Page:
Tallawarra B marks the first gas-fired power station built in NSW in more than a decade, but it is just one of several capacity additions the state needs to urgently bolster its reliability profile.

NSW currently procures around 60% of its power from four coal plants, but by 2033, three are set to retire: the 1.3-GW Vales Point B (by 2033), 3-GW Eraring, and 2.7-GW Bayswater (2030–2033). The state’s urgency balance its supply and demand profile amplified further in February 2022, when Origin Energy notified the Australian Energy Market Operator (AEMO) of plans to retire the 3-GW Eraring Power Station early in August 2025, citing economic hurdles.

[caption id="attachment_215389" align="alignnone" width="400"]

Australia’s power generation profile at the end of 2022 varied across its states and territories. Coal made up nearly 50% of the nation’s total generation but dominated 63% of New South Wales’s share. Source: Austalia Department of Climate Change, Energy, and Environment and Water.
Australia’s power generation profile at the end of 2022 varied across its states and territories. Coal made up nearly 50% of the nation’s total generation but dominated 63% of New South Wales’s share. Source: Austalia Department of Climate Change, Energy, and Environment and Water.

Australia’s power generation profile at the end of 2022 varied across its states and territories. Coal made up nearly 50% of the nation’s total generation but dominated 63% of New South Wales’s share. Source: Australia Department of Climate Change, Energy, and Environment and Water. [/caption]

While the AEMO’s latest Energy Security Target (EST) Monitor Report for NSW forecasts a surplus of up to 1 GW for the region through 2025, it has warned that Eraring’s closure will precipitate a supply shortfall of up to 1.4 GW by 2030. “At this point, firm capacity from outside this sub-region would be called upon to meet demand in peak demand periods, but cannot be made available to the majority of New South Wales customers due to forecast constraints on intra-regional transmission infrastructure,” it said.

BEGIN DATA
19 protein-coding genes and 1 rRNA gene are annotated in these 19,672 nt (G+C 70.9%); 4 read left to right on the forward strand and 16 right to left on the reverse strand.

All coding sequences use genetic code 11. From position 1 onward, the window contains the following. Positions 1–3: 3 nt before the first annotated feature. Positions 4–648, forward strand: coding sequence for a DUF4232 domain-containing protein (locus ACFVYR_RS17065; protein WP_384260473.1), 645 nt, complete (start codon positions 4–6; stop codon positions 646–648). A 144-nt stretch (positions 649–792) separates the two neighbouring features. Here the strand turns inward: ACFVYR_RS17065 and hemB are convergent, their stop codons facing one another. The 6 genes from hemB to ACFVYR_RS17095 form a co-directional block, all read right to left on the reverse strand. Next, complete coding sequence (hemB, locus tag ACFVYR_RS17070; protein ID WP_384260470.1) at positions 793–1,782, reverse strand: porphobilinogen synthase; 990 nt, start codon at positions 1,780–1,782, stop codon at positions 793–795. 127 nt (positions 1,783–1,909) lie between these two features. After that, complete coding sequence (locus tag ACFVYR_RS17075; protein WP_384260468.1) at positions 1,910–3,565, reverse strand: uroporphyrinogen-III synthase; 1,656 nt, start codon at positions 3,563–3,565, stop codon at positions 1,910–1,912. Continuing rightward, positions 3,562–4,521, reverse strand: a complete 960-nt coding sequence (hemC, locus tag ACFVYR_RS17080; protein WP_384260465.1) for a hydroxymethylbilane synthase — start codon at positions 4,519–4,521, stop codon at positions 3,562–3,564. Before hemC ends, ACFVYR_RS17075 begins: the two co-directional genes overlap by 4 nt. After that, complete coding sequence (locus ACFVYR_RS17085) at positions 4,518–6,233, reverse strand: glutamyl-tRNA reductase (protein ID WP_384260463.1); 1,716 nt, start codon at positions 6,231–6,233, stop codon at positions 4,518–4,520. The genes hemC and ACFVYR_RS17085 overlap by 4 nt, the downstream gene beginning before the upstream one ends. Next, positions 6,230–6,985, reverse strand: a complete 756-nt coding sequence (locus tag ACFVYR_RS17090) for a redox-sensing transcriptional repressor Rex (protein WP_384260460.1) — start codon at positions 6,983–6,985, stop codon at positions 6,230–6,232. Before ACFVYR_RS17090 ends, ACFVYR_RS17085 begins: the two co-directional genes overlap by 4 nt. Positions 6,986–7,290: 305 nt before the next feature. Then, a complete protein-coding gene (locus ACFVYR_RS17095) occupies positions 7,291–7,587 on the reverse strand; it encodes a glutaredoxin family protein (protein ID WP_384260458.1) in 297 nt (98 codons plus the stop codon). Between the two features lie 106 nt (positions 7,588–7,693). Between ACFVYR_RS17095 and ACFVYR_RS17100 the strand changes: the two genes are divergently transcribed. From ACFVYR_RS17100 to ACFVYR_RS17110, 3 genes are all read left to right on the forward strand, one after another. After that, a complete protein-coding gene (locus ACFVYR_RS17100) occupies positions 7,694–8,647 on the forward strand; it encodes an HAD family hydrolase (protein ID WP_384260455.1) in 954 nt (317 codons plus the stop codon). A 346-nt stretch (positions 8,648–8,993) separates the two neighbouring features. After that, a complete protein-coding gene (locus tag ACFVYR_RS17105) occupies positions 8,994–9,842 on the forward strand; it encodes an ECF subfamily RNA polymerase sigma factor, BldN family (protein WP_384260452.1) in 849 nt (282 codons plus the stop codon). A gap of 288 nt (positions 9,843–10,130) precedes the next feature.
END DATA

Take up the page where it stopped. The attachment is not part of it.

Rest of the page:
At least over the near term, NSW may add 650 MW of additional variable renewable energy (VRE) generation. By 2033, new VRE sources will add up to 3 GW. NSW plans to firm up the VRE with 3.7 GW of additional storage by 2033.

That will include Snowy Hydro 2.0, a 2.2-GW pumped hydro storage megaproject that is projected for completion in December 2028. Another notable major storage project under construction is Black Rock’s Waratah Super Battery, an 850-MW/1,680-MWh lithium-ion battery storage project that should come online in 2024/2025. When operational, that project could become the world’s largest battery energy storage system, Black Rock claims.

However, the AEMO stresses that gas power will continue to play a significant role. Along with Tallawarra B,  Snowy Hydro is expected to add a 660-MW OCGT plant near Kurri Kurri by the end of 2024.

The Kurri Kurri project, known commercially as the Hunter Power Project, will feature two Mitsubishi Power hydrogen-ready F-class (M701F) gas turbines. Snowy Hydro expects the OCGTs will be capable of initially running on up to 15% hydrogen. With “additional investment, we expect they will be capable of up to 30% hydrogen,” it said. Like Tallawarra B, “the ability to run on hydrogen is dependent on the balance of plant modifications and the availability of green hydrogen,” the company noted.

Tallawarra A Poised for Future-Resilient Upgrade

On Monday, EnergyAustralia’s Managing Director Collette suggested the company’s hydrogen capability forms a cornerstone of its future strategy. “We are positioning both Tallawarra stations to play a long-term role in New South Wales’ energy future and our own plans to achieve net zero by 2050,” he noted.

At Tallawarra A, EnergyAustralia is pursuing a project to upgrade Tallawarra A’s 14-year-old GT26 gas turbine with a high-efficiency (HE) upgrade. The HE upgrade “blends cutting-edge technology from GE’s industry-leading F and H class fleets with additive manufactured parts and innovations in aerodynamics, material science, and combustion dynamics,” GE Vernova has noted.

While GE Vernova last year suggested the upgrade may be operational by mid-2024, EnergyAustralia has made investments to ensure Tallawarra A is “also gas/hydrogen-capable when the green hydrogen manufacturing industry in the Illawarra is of an appropriate size and scale,” Collette said.

“In April, we will commence a [A$90 million ($59 million)] upgrade and overhaul of Tallawarra A,” he noted. “This will increase the capacity and efficiency of the station from 440 MW to 480 MW while also enabling the use of up to 37% hydrogen as a fuel when green hydrogen is commercially available.” 

Sonal Patel is a POWER senior associate editor (@sonalcpatel@POWERmagazine).